Joined: September 20, 2017
KitMaker: 350 posts
AeroScale: 0 posts
Posted: Monday, December 16, 2019 - 08:29 AM UTC
I have a small hand drill I got off of eBay and it takes me forever to drill out portholes. This may very well be the reason and I need better bits.
RobinNilsson
Staff MemberTOS Moderator
KITMAKER NETWORK
_VISITCOMMUNITY
Stockholm, Sweden
Joined: November 29, 2006
KitMaker: 6,170 posts
AeroScale: 19 posts
Posted: Monday, December 16, 2019 - 09:08 AM UTC
A friend of mine tried to drill a hole in aluminium.
He thought it took forever so he changed the drill bit.
No change so he used a router bit instead.
The aluminium piece was still not impressed.
In pure desperation he tried a small grinding disc.
The grinding disc promply unscrewed itself from the holder (mandrel).
Now it dawned on him that he had run the electric drill with reverse rotation the last time he used it .....

/ Robin
Kevlar06
_VISITCOMMUNITY
Washington, United States
Joined: March 15, 2009
KitMaker: 3,411 posts
AeroScale: 798 posts
Posted: Monday, December 16, 2019 - 10:55 AM UTC

Quoted Text


Do you have any mark or name in mind that produces good quality drill bits?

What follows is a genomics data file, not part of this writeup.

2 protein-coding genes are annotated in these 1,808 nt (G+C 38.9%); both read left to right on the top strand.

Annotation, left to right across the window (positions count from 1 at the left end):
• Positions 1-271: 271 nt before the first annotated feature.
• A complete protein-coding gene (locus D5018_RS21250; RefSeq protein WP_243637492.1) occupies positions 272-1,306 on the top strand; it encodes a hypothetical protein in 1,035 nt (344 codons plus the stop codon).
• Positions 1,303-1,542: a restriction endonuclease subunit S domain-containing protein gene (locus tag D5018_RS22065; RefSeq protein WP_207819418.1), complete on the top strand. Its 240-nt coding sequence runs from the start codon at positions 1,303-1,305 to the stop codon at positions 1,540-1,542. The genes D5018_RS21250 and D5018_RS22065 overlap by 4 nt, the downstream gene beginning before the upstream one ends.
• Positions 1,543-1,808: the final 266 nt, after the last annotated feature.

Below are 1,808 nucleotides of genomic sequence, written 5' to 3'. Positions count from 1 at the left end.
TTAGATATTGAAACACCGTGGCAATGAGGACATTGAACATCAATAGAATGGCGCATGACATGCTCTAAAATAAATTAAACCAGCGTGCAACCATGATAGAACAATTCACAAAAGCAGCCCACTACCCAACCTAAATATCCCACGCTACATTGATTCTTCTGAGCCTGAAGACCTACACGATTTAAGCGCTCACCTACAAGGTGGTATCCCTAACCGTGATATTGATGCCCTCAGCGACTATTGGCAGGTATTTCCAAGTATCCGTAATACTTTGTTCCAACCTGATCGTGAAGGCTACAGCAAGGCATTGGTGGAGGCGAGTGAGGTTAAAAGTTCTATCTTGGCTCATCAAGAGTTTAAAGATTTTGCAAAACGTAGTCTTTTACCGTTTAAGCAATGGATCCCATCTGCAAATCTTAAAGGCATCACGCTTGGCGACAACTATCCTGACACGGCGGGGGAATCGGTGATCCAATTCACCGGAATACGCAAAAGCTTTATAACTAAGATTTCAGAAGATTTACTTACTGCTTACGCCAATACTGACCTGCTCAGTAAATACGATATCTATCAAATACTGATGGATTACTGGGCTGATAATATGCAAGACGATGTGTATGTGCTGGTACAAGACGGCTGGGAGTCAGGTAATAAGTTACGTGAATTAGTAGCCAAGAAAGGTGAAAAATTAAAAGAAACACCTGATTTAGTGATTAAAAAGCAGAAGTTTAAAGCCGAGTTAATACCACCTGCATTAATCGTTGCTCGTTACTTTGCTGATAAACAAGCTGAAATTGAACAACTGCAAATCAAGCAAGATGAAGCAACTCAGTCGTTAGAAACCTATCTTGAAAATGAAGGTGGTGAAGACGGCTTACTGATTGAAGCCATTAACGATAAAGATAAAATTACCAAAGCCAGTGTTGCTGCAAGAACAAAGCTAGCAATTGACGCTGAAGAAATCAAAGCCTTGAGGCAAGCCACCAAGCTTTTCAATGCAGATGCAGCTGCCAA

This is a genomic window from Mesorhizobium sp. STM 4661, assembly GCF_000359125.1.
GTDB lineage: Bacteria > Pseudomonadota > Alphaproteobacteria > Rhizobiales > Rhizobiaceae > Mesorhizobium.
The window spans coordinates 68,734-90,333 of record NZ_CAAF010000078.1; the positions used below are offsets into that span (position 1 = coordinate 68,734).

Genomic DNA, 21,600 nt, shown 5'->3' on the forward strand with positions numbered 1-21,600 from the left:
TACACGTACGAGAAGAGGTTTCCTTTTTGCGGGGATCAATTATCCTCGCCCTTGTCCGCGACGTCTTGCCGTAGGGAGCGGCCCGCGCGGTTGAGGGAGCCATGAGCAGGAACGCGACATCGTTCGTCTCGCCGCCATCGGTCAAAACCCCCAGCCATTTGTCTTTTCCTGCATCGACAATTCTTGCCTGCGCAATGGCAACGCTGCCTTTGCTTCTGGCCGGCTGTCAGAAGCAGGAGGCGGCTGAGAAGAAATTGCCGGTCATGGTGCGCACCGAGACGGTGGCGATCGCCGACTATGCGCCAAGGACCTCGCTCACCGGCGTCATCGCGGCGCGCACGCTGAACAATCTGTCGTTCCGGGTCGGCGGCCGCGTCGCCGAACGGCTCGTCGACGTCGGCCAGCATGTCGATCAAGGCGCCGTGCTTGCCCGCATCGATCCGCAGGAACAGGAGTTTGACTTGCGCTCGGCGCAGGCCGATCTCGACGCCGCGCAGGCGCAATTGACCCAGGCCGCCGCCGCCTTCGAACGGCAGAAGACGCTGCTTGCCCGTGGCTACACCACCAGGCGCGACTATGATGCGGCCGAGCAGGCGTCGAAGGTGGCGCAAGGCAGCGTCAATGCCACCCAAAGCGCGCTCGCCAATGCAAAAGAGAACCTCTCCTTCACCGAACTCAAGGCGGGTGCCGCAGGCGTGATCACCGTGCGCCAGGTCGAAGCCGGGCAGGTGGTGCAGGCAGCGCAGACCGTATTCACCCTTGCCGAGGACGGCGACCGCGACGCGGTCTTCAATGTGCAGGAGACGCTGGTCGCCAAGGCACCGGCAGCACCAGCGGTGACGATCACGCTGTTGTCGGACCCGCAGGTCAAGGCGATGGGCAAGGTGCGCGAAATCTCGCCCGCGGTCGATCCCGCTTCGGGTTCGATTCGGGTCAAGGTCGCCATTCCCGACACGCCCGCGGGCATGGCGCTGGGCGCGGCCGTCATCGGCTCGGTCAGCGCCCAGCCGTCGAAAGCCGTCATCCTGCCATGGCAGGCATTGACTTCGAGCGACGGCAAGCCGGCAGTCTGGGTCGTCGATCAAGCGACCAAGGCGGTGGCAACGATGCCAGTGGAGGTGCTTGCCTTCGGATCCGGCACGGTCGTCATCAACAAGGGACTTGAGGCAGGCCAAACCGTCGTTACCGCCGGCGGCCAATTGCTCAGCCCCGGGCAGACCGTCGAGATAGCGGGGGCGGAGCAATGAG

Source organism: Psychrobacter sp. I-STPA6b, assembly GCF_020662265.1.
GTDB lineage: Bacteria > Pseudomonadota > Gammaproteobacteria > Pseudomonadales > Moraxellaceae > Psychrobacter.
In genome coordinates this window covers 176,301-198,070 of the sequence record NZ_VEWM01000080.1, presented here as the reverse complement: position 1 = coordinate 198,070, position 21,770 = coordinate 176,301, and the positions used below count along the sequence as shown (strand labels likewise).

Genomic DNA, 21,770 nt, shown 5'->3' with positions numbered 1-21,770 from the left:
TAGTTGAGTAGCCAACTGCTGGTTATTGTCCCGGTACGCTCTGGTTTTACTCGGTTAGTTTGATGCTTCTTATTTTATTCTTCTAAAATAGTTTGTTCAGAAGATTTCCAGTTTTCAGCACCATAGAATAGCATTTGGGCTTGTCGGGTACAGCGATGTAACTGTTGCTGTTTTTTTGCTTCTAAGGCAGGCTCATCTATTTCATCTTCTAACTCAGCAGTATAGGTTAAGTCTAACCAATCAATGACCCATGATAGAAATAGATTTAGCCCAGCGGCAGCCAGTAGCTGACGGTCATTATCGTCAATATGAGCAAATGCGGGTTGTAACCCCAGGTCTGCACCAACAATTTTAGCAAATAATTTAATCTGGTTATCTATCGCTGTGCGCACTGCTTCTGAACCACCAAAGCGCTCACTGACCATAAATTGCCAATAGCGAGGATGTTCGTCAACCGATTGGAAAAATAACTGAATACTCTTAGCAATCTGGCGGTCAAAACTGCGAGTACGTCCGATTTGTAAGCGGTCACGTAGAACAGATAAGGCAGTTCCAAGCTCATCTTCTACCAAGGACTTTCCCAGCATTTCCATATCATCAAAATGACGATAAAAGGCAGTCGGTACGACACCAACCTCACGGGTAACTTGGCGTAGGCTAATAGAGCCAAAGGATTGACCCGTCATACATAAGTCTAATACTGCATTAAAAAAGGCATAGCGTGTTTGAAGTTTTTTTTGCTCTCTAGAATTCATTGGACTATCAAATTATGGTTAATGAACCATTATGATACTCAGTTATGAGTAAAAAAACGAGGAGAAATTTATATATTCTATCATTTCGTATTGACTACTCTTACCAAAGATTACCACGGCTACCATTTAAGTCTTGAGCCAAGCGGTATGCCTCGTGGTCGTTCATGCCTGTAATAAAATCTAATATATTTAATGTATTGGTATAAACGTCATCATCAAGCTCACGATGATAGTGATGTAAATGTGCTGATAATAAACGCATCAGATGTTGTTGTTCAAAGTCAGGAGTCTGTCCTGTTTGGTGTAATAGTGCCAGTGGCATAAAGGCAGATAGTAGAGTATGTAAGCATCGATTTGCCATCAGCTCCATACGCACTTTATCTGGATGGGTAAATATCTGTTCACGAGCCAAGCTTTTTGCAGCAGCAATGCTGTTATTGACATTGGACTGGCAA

I buy Micro-bits from Grainger Industrial supply here in the US. They're not cheap, but they last, and are always sharp. I don't know what kind of industrial supply stores you may have in the Netherlands. But you might start with firms that do machining or electronic component supply. Here are some brands to look for that make micro-carbide, cobalt or steel bits:

Kyocera
Hertel
M. A. Ford
Guhring

Here's a link to Grainger Supply: https://www.grainger.com/search?searchBar=true&searchQuery=micro+drill+bits

For larger bits. I sometimes use either Tamiya or Academy bits chucked in a small pin vise, they seem to be OK, but still wear out over time. But overall, the modeling companies don't do micro-bits very well. Be aware, even hardened carbide or steel micro bits will break if not used properly. When I'm really engaged in building, I go through at least a dozen or more micro-bits a year. Good Luck,
VR, Russ
Kevlar06
_VISITCOMMUNITY
Washington, United States
Joined: March 15, 2009
KitMaker: 3,411 posts
AeroScale: 798 posts
Posted: Monday, December 16, 2019 - 11:02 AM UTC

Quoted Text

A friend of mine tried to drill a hole in aluminium.
He thought it took forever so he changed the drill bit.
No change so he used a router bit instead.
The aluminium piece was still not impressed.